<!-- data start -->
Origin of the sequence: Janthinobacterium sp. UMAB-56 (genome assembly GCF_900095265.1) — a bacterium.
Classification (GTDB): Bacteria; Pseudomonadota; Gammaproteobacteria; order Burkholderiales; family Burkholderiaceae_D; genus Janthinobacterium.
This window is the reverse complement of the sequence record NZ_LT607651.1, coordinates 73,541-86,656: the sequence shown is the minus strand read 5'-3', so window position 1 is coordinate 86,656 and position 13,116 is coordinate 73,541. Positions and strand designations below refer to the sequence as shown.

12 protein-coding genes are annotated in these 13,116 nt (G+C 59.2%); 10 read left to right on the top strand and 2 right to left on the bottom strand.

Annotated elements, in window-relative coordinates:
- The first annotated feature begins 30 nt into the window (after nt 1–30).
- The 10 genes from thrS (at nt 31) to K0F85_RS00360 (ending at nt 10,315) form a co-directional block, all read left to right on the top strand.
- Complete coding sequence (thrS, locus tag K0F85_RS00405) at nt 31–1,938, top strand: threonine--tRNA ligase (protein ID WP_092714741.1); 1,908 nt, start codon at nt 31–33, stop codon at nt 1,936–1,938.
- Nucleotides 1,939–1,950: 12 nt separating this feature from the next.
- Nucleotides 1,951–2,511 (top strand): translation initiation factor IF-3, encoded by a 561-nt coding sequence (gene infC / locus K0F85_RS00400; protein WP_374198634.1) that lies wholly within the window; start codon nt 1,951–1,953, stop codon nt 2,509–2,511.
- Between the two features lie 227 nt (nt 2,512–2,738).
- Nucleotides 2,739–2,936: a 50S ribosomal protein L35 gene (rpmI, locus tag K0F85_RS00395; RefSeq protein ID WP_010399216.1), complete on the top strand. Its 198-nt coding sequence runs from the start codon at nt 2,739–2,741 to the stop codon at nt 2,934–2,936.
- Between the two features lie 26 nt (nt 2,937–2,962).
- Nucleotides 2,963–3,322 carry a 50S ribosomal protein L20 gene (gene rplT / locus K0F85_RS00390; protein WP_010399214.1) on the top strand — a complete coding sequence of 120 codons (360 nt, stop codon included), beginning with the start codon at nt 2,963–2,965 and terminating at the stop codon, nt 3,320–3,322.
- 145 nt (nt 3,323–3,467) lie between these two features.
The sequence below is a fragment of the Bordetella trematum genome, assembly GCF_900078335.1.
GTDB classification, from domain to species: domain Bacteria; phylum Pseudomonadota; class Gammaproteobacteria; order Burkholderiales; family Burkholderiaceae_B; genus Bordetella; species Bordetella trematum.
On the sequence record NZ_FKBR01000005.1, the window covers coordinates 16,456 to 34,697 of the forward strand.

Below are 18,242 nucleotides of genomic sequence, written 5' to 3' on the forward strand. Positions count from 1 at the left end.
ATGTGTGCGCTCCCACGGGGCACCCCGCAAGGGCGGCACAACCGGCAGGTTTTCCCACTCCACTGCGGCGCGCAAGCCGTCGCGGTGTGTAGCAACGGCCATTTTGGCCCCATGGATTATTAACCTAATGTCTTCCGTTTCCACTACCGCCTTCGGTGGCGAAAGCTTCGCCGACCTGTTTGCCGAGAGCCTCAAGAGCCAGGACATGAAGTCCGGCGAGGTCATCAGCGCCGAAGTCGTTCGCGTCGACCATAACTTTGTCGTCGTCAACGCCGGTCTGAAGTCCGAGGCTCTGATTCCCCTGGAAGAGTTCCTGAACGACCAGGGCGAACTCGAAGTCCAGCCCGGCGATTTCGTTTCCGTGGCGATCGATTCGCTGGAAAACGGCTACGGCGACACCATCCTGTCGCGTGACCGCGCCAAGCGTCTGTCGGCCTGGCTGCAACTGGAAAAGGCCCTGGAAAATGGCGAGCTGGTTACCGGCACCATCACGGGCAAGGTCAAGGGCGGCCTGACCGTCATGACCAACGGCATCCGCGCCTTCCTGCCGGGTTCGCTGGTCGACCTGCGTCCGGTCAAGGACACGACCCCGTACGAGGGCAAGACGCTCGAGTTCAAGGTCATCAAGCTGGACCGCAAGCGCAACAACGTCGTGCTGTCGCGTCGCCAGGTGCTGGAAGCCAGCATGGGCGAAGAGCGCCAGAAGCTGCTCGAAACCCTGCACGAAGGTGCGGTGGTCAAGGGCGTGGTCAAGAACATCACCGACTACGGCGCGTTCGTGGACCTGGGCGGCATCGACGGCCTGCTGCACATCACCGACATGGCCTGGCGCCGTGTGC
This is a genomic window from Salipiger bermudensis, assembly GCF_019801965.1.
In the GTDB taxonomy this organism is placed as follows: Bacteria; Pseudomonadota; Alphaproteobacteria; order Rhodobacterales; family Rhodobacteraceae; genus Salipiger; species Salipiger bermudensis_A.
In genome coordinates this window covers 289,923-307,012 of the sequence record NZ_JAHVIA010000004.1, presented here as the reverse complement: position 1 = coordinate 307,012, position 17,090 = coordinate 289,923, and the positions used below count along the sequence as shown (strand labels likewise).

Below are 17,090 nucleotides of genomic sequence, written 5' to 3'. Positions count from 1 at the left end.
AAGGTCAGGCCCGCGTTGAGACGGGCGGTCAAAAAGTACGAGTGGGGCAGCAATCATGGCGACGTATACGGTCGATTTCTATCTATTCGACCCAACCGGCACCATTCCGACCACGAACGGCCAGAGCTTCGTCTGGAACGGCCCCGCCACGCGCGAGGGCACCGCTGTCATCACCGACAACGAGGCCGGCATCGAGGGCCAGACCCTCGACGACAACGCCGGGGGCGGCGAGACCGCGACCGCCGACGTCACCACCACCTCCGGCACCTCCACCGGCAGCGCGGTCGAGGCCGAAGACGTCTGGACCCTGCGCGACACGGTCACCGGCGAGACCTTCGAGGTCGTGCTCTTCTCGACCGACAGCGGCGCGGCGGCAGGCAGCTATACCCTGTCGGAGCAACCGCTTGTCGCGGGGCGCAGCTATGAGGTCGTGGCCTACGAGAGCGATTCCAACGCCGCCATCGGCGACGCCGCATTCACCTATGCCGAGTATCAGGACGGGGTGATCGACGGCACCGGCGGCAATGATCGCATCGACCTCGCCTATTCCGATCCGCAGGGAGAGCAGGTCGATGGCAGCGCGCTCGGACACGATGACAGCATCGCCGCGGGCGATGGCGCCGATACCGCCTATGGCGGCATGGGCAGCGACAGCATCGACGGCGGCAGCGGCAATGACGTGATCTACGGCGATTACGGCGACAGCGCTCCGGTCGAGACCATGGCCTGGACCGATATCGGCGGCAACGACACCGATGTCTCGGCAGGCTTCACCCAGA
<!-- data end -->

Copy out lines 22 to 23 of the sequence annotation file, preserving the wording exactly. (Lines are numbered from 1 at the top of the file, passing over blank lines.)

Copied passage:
In the GTDB taxonomy this organism is placed as follows: Bacteria; Pseudomonadota; Alphaproteobacteria; order Rhodobacterales; family Rhodobacteraceae; genus Salipiger; species Salipiger bermudensis_A.
In genome coordinates this window covers 289,923-307,012 of the sequence record NZ_JAHVIA010000004.1, presented here as the reverse complement: position 1 = coordinate 307,012, position 17,090 = coordinate 289,923, and the positions used below count along the sequence as shown (strand labels likewise).